"A wash, cut and blow dry. Well that would come to between 55 to 60 Bolivianos (about £4 or $7)," said the slightly camp but not especially friendly hairdresser.
Ok, so no surprises there. Except that the quote was for an imaginary poodle that I pretended to own when I curiously went into the dog’s hairdressers for a quote.
The canine coiffeur can be obtained just five minutes from where I am currently staying with a friend of a friend in the south of La Paz. The cost is almost five times what a third of the population of Bolivia earn in a day.
Just beyond the poodle parlour is a street that could easily be London full of coffee shops, shopping malls, fashion boutiques and more 4x4s than you can see even on a good day in Chelsea. Rich Bolivians interspersed with the occasional gringo stroll contentedly through the streets wearing the latest designer shades and American fashion.
The only thing that was a bit unusual were the amount of windows that were covered by newspaper – hurriedly pasted up as rumours spread that the marches for nationalisation of gas were on their way down to the rich districts of La Paz.
The demonstrations have yet to make their way down, so the windows remain untouched unlike some banks and buildings up near the centre of town which got smashed in protests on Tuesday night. But the newsprint can’t paper over the huge gulf that exists between people in Bolivia.
|The visual contrast between rich and poor has been starker than ever this week, as the traditional centre of wealth in La Paz has been taken over by those who have for a long time been excluded from Bolivia’s resources.
Surrounded by banks, government buildings and tourist agencies, residents from poor neighbourhoods in the adjoining city of El Alto have joined coca-chewing miners, weather-beaten Aymara men in deep red ponchos, indigenous women with swirling skirts and bowler hats, and teachers from schools across the city to call for nationalisation of gas.
Many have made great sacrifices to take part in the protests. Iriano, a miner had travelled six hours to join protests on Tuesday: "It is not easy for us to come here, but we came because we need reclaim these resources. We have been robbed for centuries and our government is robbing us again.”
In El Alto, a general strike for almost 2 weeks has had a serious impact on many of the small businesses that operate there. Today all the minibus drivers and taxis sacrificed a day’s wages as a general transport strike took place across La Paz. Of course, not everyone supports the protests and some are tired after 3 weeks of intense protests on the gas issue, but most people I have talked to on the streets have expressed support for nationalisation.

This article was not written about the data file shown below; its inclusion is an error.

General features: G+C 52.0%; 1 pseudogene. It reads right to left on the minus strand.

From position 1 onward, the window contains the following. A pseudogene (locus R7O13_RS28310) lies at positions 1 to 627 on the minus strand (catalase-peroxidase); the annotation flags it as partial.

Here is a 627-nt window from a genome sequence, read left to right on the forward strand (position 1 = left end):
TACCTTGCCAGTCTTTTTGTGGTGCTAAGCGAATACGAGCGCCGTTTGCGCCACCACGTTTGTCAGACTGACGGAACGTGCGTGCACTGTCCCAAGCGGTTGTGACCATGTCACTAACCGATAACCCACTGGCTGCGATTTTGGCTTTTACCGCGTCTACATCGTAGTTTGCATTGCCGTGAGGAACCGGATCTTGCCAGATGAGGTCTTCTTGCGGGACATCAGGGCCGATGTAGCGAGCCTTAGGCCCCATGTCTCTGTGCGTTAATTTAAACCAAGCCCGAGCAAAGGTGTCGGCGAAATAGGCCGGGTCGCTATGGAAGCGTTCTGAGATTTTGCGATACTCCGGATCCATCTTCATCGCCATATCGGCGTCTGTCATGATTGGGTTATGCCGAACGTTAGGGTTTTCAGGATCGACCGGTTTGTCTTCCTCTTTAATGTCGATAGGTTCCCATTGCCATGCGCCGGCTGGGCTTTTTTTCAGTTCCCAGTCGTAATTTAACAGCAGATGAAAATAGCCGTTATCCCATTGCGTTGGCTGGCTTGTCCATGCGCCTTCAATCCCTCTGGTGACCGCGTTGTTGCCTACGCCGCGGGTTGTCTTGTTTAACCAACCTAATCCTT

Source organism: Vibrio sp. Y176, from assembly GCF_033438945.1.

Behind this sacrifice and the protests lies a more profound challenge to the gulf that lies between rich and poor, the powerful and the powerless. It was summed up in a banner on one of the marches on Tuesday:
"The time of the Q’aras is past. It is the time for the T’aras."
Gilberto, a construction worker in El Alto, who sported the placard explained:
"The Q’aras is an aymara word for the elite who make up 25% of the population and have who ruled for themselves in the 179 years since Independence whilst the majority, the T’aras (said with a click against the palate) live in misery. The gas law is part of this. They are selling themselves to the multinationals. We need to reclaim our resources for all the people."
The marches and protests and the radicalisation of demands by popular movements for nationalisation represents a fight back by those excluded from wealth and power for so long. The shift explodes around issues like the gas, but has been taking place with increasing impact on Bolivia’s politics for the last few years.
It was reflected in the elections in 2002 when a party, the Movement towards Socialism (MAS) representing campesinos and indigenous peoples came second and almost won the Presidency.
In 2003, the largely indigenous population of El Alto played the key role in bringing down the Government of Sanchez de Lozada in the first stage of the "gas war." Recognising this growing force, the new President Mesa promised the recuperation of gas resources and an assembly to design a new constitution.
Neither have yet been delivered, which could go some way to explaining the anger and uncompromising attitude on the streets in La Paz. Again and again on the streets, I heard less about gas and more about the Government continuing policies of decades, of "robbing the country," "enriching themselves" , "leaving people in misery."
Yet before they have even taken power, the other world is fighting back. In La Paz, demonstrators are dismissed as trying to cause sedition, and papers talk mainly of the destructive effects of the marches and strikes on the Bolivian economy. Politicians openly encourage President Mesa to take a "firm hand’ against the protestors ie use violence which thankfully he has refused to do.
In the East of Bolivia, strong business interests are driving forward demands for regional autonomy in Santa Cruz and Tarija due to a fear of losing control of "their natural resources." Their Cruceno campaign has successfully mobilised a strong regionalist (and at times separatist) sentiment from all classes of society.
The backlash was visibly shown today when a right-wing Cruceno group viciously beat up a group of landless and campesino marches in Santa Cruz. Meanwhile in La Paz, one of the demonstrators demands is for a rejection of autonomy which would merely fuel regionalist sentiment further.
In Bolivia, two worlds are clashing together.
For me, it has been inspiring to see those who have been excluded from power taking to the streets and fighting for their rights. But I feel the backlash could be an increasingly brutal one. In the fight for Bolivia’s future, I fear it may be torn apart.